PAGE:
Choosing a Different Investment Strategy Entirely

Although the stock market is one of the most popular—and, when done right —low-effort ways to invest, there are plenty of other ways to turn your money into more money.

For example, you could invest in real estate and sell property at a profit, or turn a condo into a passive income source by putting it up for lease. If you’re savvy enough, you could also invest in art; the value of paintings is disconnected from the behavior of the stock market, so it might rise even during a crash.

That said, both of these tactics require significantly more time, work, and know-how than crafting a diversified portfolio of stock market assets—opening a brokerage account is a whole lot easier than flipping a house. And keep in mind that every investment involves risk. There’s no such thing as a sure thing!

Ready to Get Started on Your Own Investment Journey?

Although all investment strategies are risky, investing is also one of the best ways to work toward meeting long-term financial goals—whether that means funding a big purchase or kicking back and enjoying a relaxing, well-deserved retirement.

And if you’ve decided stock market investments are the right move for you and your money, going through a broker can be a relatively simple and low-cost way to gain access to the market.

Want to learn more about online investing and discover how SoFi Invest® might help you meet your goals? Check out our active and automated investment options.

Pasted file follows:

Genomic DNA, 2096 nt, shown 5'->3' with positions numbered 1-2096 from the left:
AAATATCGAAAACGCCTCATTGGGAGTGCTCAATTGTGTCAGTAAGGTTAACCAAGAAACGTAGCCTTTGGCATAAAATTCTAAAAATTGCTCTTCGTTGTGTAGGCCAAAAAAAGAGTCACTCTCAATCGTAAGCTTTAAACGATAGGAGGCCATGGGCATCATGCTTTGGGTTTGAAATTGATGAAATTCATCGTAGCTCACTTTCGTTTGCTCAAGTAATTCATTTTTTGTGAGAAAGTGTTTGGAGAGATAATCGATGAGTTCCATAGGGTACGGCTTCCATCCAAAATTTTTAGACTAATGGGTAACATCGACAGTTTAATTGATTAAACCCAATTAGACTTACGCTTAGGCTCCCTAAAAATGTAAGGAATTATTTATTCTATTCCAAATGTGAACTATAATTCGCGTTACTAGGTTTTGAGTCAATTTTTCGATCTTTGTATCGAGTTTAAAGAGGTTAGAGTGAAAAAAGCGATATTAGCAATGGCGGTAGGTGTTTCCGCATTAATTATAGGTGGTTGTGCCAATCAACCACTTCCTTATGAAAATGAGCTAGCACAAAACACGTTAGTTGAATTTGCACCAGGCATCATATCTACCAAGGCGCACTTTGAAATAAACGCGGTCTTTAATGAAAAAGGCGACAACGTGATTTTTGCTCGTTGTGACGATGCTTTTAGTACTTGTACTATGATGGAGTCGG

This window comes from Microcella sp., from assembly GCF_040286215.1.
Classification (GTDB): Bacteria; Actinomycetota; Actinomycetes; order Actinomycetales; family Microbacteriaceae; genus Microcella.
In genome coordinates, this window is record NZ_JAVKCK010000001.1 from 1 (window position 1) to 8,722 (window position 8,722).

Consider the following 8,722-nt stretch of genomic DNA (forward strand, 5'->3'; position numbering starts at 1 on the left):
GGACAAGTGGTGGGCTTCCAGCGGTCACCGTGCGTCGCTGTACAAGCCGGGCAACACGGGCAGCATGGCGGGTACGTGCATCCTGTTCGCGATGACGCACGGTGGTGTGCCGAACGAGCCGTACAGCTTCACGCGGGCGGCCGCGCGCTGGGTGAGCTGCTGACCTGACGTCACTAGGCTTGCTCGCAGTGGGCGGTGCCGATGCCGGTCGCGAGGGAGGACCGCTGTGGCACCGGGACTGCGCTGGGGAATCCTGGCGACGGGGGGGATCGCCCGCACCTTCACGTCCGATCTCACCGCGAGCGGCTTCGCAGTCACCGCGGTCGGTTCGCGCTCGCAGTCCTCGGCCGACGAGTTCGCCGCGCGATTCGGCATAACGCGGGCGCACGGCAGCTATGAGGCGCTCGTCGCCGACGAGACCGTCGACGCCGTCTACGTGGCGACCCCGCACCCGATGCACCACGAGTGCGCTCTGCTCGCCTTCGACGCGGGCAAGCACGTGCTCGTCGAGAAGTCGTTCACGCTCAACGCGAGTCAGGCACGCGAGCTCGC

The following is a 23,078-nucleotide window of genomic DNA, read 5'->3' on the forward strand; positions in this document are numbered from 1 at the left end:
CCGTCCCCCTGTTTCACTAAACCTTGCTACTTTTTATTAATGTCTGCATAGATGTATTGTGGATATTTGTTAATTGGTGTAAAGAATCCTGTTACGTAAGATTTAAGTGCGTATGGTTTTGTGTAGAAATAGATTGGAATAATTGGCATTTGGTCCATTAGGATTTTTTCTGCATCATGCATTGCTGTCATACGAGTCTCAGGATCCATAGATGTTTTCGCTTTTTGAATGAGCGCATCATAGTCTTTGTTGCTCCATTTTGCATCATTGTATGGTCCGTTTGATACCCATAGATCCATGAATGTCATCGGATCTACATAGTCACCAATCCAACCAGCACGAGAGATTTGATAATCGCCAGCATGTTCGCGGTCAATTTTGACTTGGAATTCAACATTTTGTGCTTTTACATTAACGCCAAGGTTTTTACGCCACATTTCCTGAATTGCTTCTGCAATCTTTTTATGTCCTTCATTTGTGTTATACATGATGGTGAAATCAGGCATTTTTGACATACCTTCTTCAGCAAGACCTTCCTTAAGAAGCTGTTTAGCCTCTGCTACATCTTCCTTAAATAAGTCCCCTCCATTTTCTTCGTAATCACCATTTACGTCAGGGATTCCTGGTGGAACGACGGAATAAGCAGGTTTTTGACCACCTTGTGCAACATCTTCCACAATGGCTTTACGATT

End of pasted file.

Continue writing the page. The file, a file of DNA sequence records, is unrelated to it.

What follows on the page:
External Websites: The information and analysis provided through hyperlinks to third party websites, while believed to be accurate, cannot be guaranteed by SoFi. Links are provided for informational purposes and should not be viewed as an endorsement.
Investment Risk: Diversification can help reduce some investment risk. It cannot guarantee profit, or fully protect in a down market.
SoFi Invest®
The information provided is not meant to provide investment or financial advice. Investment decisions should be based on an individual’s specific financial needs, goals and risk profile. SoFi can’t guarantee future financial performance. Advisory services offered through SoFi Wealth, LLC. SoFi Securities, LLC, member FINRA / SIPC . The umbrella term “SoFi Invest” refers to the three investment and trading platforms operated by Social Finance, Inc. and its affiliates (described below). Individual customer accounts may be subject to the terms applicable to one or more of the platforms below.

Automated Investing
The Automated Investing platform is owned by SoFi Wealth LLC, an SEC Registered Investment Advisor (“SoFi Wealth“). Brokerage services are provided to SoFi Wealth LLC by SoFi Securities LLC, an affiliated SEC registered broker dealer and member FINRA / SIPC , (“SoFi Securities”).

Active Investing
The Active Investing platform is owned by SoFi Securities LLC. Clearing and custody of all securities are provided by APEX Clearing Corporation.